The council has told me that what I saw was an ‘alleged bonfire’. When I described flames towering into the sky and black smoke curling over the village, that was an ‘alleged bonfire’.
When the builder boyfriend was shutting the field gate and could see a bright blue explosion, what he was witnessing was the start of an ‘alleged bonfire’.
We often meet at the horses after he finishes work, then we drive home in our separate cars. He let me out the gate first and stayed behind to lock it. After he rang me and told me what he could see on the horizon, I turned round and drove back to the pub, which is just down the lane from the field.
It was now pitch dark and orange flames roared into the sky. Just behind the pub car park, in an adjoining field, was the most enormous bonfire. It was identical to the bonfire they light at this pub every year on 5 November for the Guy Fawkes celebrations. But this year the pub chain informed us, when we rang to enquire whether we would need to move our horses, that they would not be having an event, due to Covid.
So what in the name of gunpowder, treason and plot was this?
As I pulled in, the builder boyfriend was already there arguing with the man who had lit the fire, who was getting into his van. He was protesting that his boss, a demolition man well known to locals, had given him strict instructions to light the fire, then leave. The builder b was shouting at him to tell him what was in it, but he said he had been told not to say.
Clearly, whatever was in it needed burning whether or not there was a Guy Fawkes celebration, which begged the question: what the hell had they been burning last year, and the umpteen years before that? Because this demolition man always builds the bonfire at this pub, and local families always stand around it.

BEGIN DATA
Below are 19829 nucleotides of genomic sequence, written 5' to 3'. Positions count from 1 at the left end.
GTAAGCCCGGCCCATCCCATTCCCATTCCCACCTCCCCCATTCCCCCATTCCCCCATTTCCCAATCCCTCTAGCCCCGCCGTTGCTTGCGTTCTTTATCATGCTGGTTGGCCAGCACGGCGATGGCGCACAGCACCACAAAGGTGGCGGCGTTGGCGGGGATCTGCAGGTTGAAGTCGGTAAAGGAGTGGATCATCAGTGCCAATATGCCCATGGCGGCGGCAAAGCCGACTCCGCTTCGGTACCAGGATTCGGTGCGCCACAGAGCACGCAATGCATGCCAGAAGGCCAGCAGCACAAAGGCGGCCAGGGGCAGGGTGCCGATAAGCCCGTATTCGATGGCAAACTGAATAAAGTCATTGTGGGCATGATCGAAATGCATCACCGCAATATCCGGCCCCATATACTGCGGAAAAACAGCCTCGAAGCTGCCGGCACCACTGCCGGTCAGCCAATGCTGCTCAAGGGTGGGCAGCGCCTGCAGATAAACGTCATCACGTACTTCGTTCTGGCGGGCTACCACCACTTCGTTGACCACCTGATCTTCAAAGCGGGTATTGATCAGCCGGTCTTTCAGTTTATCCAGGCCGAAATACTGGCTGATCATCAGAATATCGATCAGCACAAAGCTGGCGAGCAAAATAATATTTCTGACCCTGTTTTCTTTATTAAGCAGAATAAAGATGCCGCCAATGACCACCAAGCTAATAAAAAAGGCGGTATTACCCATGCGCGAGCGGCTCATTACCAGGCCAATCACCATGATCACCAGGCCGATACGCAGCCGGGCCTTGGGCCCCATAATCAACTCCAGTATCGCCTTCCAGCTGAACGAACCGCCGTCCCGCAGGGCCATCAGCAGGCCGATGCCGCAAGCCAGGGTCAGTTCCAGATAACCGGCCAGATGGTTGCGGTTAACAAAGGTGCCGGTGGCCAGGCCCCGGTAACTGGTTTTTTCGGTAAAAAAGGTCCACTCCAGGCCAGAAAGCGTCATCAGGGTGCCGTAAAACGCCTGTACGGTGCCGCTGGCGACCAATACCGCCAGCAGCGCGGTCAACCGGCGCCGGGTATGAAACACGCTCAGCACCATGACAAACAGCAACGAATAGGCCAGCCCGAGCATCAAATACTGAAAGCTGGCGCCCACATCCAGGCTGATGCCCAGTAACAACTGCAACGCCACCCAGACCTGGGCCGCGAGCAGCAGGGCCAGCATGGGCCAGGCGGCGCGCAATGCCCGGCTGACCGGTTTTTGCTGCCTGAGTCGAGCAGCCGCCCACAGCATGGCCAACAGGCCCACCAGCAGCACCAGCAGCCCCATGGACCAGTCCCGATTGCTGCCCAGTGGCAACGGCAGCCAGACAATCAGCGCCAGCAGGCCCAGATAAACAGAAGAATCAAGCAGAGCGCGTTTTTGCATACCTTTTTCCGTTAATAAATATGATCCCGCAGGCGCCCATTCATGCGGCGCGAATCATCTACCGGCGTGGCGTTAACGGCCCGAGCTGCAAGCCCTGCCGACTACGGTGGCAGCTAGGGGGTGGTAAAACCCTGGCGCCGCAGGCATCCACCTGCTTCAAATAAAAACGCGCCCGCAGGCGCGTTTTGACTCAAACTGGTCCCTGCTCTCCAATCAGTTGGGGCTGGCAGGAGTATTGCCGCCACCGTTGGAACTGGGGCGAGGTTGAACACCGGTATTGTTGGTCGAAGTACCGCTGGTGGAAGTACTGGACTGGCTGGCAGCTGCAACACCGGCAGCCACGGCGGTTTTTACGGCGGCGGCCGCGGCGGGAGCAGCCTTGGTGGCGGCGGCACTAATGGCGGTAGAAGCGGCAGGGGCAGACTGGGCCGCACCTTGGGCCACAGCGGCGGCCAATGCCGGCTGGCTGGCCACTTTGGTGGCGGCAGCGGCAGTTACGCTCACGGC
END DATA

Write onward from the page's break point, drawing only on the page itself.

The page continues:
‘You scumbag!’ yelled the builder boyfriend, as the flunky got in his van. ‘You’ve lit a fire right next to a field shelter full of horses behind that hedge. You tell your boss I hope he…’ But the flunky drove off.
All things considered, we decided to call it in, not least because as I stood there watching the flames, my head began to throb.
‘Is it me or have you got a funny taste in your mouth?’ I asked the BB. ‘It’s not you. Don’t go near it,’ he said.
I dialled 999 and the fire brigade said that as the fire had been left unattended, which was illegal, they would come and put it out.
I then made a video of the fire with my phone, ignoring the BB’s advice and walking as close as I could get, holding my breath to avoid the acrid smoke.
I filmed how close the fire was to the field shelter full of horses, and the massive container of petrol a few feet from the flames.
When the fire crews arrived they had to get the pub to unlock the car park gates, which we had climbed, so they could get the engine on to the grass, where they began hosing down the fire. We went home, content that our horses were safe.
The next morning, however, I got a call from a resident who lives across the road. Demolition man and his team were back. They had tipped another container of petrol on to the wet mess, along with more refuse, and relit it.
We called the fire brigade and they came and hosed it out again. Someone also called the council. That afternoon, demolition man sent his team to scoop the bonfire remains into a skip and tow them away.
That evening, at 6.30 p.m., environmental health officers finally turned up and noted that there was no fire.
In a statement, the council said they went back again on Monday to check but they still couldn’t see anything. They advised us that the time to notify them is when a bonfire is being built, adding: ‘Although we do not have powers to take action when a fire is not lit, I would suggest that if you witness an impending bonfire on this land, where it is stockpiling waste material that could give rise to black smoke, please notify us.’
Of course. I will ask demolition man to let us know when he starts planning his next fire. I’ll explain that the town hall idiots who are our only protection from being poisoned need several days’ notice before an illegal fire begins so they can organise arriving in time to take samples and then witness the exact moment of ignition.